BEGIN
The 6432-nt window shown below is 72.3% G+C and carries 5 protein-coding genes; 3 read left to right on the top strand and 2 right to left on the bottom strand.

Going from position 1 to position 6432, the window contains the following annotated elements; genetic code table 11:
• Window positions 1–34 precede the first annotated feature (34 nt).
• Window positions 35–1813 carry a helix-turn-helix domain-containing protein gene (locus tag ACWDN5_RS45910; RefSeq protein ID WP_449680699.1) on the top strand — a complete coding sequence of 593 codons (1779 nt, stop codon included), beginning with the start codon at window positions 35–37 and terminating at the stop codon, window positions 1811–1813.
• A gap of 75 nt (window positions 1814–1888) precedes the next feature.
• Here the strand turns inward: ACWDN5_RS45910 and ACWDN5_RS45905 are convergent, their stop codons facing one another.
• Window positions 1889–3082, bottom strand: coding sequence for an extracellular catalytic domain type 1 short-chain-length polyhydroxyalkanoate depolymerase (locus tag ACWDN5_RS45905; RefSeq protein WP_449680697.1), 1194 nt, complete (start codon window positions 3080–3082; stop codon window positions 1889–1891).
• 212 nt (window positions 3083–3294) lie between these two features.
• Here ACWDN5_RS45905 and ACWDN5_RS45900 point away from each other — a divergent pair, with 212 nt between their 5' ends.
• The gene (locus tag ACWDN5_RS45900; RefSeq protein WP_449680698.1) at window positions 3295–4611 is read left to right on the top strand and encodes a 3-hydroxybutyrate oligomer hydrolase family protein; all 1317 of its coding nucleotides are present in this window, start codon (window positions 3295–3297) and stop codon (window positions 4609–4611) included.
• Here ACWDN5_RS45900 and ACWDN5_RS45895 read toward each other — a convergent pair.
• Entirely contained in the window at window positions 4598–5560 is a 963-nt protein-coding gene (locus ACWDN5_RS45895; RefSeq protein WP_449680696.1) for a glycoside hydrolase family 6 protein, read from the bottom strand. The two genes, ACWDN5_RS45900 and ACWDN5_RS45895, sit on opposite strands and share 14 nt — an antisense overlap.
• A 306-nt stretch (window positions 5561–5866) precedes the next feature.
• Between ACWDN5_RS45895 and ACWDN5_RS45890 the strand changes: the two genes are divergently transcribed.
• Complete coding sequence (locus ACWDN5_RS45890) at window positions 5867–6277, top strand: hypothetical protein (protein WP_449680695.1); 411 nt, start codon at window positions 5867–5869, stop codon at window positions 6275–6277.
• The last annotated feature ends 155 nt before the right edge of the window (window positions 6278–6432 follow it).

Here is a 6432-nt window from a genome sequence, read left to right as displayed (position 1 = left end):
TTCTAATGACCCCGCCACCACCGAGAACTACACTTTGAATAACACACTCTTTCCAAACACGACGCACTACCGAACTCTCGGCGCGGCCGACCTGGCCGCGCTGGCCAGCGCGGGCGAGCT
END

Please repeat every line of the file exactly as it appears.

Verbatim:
The 6432-nt window shown below is 72.3% G+C and carries 5 protein-coding genes; 3 read left to right on the top strand and 2 right to left on the bottom strand.

Going from position 1 to position 6432, the window contains the following annotated elements; genetic code table 11:
• Window positions 1–34 precede the first annotated feature (34 nt).
• Window positions 35–1813 carry a helix-turn-helix domain-containing protein gene (locus tag ACWDN5_RS45910; RefSeq protein ID WP_449680699.1) on the top strand — a complete coding sequence of 593 codons (1779 nt, stop codon included), beginning with the start codon at window positions 35–37 and terminating at the stop codon, window positions 1811–1813.
• A gap of 75 nt (window positions 1814–1888) precedes the next feature.
• Here the strand turns inward: ACWDN5_RS45910 and ACWDN5_RS45905 are convergent, their stop codons facing one another.
• Window positions 1889–3082, bottom strand: coding sequence for an extracellular catalytic domain type 1 short-chain-length polyhydroxyalkanoate depolymerase (locus tag ACWDN5_RS45905; RefSeq protein WP_449680697.1), 1194 nt, complete (start codon window positions 3080–3082; stop codon window positions 1889–1891).
• 212 nt (window positions 3083–3294) lie between these two features.
• Here ACWDN5_RS45905 and ACWDN5_RS45900 point away from each other — a divergent pair, with 212 nt between their 5' ends.
• The gene (locus tag ACWDN5_RS45900; RefSeq protein WP_449680698.1) at window positions 3295–4611 is read left to right on the top strand and encodes a 3-hydroxybutyrate oligomer hydrolase family protein; all 1317 of its coding nucleotides are present in this window, start codon (window positions 3295–3297) and stop codon (window positions 4609–4611) included.
• Here ACWDN5_RS45900 and ACWDN5_RS45895 read toward each other — a convergent pair.
• Entirely contained in the window at window positions 4598–5560 is a 963-nt protein-coding gene (locus ACWDN5_RS45895; RefSeq protein WP_449680696.1) for a glycoside hydrolase family 6 protein, read from the bottom strand. The two genes, ACWDN5_RS45900 and ACWDN5_RS45895, sit on opposite strands and share 14 nt — an antisense overlap.
• A 306-nt stretch (window positions 5561–5866) precedes the next feature.
• Between ACWDN5_RS45895 and ACWDN5_RS45890 the strand changes: the two genes are divergently transcribed.
• Complete coding sequence (locus ACWDN5_RS45890) at window positions 5867–6277, top strand: hypothetical protein (protein WP_449680695.1); 411 nt, start codon at window positions 5867–5869, stop codon at window positions 6275–6277.
• The last annotated feature ends 155 nt before the right edge of the window (window positions 6278–6432 follow it).

Here is a 6432-nt window from a genome sequence, read left to right as displayed (position 1 = left end):
TTCTAATGACCCCGCCACCACCGAGAACTACACTTTGAATAACACACTCTTTCCAAACACGACGCACTACCGAACTCTCGGCGCGGCCGACCTGGCCGCGCTGGCCAGCGCGGGCGAGCT